A cruel example of the inability to act was the case of Raymond Knister, one of Dr. Edgar’s former students. He had published through Ryerson two novels so well thought of that he was judged the most promising novelist Canada had produced in the Thomas Hardy style, and had edited for Macmillan Canadian Short Stories as well as having a number of his own in print. But markets dried up, a publishing house failed, he was reduced to penury and despair. When in May 1932, he asked the Foundation for a loan of $400 to tide him over until his new writings were sold, Dr. Edgar could not point to any organization in Canada capable of extending aid. Raymond Knister was drowned in August. He was only thirty-two. This tragic waste spurred Dr. Edgar and Dr. Lorne Pierce of Ryerson’s to a firm resolve that a permanent fund must be established, independent of appeals to the general public, for use in future emergencies.
Replying to Dr. Edgar’s pleas, Prime Minister Bennett allocated $2,500 in the 1933-34 Federal estimates as an annual grant to Sir Charles G. D. Roberts. This was paid until his death in 1943 but then ceased entirely. The next applicant of note was Miss Marshall Saunders, left alone and indigent at the age of eighty-two. Since no government funds were available, a public appeal was made in 1943. Although this appeal had some success, it was clear that the Foundation must have money on hand for the future. Dr. Edgar spearheaded a campaign to set up a permanent Endowment Fund. He received the first cheque for that purpose from the Earl of Athlone, then Governor General of Canada.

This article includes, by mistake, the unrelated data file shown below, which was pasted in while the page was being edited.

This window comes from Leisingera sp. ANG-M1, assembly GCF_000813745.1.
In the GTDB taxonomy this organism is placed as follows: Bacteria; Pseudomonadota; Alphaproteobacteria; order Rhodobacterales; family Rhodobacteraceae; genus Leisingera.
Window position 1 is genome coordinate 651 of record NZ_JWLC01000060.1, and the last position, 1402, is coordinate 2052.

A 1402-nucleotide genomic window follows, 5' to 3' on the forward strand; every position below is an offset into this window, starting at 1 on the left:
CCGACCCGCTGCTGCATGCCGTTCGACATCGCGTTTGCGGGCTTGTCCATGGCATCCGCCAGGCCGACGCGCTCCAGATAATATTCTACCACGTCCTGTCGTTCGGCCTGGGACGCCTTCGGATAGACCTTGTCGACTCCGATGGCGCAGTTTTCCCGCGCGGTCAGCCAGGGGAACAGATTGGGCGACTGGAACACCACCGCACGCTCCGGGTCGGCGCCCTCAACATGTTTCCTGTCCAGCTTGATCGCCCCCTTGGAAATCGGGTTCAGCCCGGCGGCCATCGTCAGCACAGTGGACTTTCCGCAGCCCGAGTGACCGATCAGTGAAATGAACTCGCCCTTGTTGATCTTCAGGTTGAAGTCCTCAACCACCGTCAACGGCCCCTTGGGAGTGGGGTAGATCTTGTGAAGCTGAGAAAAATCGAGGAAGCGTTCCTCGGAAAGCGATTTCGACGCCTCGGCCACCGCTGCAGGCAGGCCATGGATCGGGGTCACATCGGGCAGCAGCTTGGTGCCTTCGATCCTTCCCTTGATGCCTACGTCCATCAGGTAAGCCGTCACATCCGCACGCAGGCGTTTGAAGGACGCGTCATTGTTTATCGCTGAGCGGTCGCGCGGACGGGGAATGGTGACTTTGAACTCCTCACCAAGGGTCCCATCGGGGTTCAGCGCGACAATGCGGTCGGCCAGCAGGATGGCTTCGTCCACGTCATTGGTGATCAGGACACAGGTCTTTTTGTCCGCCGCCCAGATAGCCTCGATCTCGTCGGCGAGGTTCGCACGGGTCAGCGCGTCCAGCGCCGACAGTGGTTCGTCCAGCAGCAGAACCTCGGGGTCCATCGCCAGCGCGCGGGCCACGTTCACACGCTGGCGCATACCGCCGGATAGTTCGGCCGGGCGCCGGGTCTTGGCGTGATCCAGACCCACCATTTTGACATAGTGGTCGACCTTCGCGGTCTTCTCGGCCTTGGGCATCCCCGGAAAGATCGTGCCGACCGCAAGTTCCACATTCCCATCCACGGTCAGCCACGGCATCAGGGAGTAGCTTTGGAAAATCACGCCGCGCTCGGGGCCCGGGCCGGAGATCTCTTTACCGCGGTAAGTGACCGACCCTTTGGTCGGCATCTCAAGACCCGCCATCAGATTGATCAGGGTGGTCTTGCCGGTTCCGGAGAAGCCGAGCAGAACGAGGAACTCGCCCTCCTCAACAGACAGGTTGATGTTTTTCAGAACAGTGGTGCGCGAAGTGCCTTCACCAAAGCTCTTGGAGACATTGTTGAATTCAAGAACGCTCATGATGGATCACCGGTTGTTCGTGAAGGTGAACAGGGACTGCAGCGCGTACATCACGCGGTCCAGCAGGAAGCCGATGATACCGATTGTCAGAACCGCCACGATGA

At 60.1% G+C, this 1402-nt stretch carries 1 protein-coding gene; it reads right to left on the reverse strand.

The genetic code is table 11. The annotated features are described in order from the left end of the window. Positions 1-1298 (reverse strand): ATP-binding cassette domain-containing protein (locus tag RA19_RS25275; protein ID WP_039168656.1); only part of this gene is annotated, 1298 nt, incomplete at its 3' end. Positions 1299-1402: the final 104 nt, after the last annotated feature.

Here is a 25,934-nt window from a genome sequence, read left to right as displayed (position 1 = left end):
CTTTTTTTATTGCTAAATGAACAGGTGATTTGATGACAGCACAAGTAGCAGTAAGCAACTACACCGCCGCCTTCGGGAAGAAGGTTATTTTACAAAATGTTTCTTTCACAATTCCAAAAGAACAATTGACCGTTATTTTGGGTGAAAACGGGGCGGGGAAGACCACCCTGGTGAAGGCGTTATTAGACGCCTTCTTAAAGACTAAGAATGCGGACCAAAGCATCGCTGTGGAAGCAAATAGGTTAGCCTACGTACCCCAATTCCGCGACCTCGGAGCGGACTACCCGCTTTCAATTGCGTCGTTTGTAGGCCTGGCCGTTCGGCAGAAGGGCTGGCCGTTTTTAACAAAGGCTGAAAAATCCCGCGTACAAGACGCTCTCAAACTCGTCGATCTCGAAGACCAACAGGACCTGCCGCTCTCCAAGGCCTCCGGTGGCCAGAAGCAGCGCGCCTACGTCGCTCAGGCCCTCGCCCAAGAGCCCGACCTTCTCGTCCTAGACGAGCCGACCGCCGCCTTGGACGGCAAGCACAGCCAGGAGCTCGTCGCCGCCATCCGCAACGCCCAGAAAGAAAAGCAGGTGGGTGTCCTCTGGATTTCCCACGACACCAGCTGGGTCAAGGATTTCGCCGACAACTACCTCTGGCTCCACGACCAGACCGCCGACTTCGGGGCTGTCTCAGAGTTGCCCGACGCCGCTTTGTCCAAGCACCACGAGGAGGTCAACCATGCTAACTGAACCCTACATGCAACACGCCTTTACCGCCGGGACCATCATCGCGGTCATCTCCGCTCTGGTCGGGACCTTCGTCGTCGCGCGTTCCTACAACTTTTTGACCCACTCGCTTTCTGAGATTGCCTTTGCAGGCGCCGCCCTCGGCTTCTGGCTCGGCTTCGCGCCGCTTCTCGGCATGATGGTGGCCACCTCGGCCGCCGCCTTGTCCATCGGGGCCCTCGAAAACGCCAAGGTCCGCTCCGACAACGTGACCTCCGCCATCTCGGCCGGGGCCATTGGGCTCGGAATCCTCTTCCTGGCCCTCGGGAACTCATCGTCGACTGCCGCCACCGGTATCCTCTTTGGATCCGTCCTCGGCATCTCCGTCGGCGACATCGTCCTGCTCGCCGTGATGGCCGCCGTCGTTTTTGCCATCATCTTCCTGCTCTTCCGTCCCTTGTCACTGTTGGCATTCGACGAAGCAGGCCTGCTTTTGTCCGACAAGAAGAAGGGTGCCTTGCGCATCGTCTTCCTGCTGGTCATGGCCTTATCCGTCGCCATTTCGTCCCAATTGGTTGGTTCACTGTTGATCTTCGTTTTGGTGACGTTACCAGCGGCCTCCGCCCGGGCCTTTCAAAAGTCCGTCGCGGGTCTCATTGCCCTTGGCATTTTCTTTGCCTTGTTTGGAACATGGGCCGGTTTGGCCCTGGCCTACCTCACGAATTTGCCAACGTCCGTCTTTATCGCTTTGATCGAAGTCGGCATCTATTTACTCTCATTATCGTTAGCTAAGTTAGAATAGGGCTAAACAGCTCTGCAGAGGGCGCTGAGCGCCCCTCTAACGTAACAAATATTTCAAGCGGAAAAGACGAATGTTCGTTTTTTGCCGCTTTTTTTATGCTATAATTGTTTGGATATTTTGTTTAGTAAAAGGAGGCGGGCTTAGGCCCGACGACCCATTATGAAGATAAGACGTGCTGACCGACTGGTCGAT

After Sir Robert Falconer’s death in 1943, Pelham Edgar succeeded him as President of the Foundation and led a movement to have it incorporated in 1945 and reorganized with the same basic ideals but much more practical ways of raising money and distributing help. At the time of his death in 1948 he could take pride in the realization of the beginning of his dream: an enduring national organization with reasonable and secure funds to sustain and encourage distinguished Canadian Writers in need.
Copyright © 1983, CAA
Raymond C. Hull: Benefactor
by Anthony Hyde and Suzanne Williams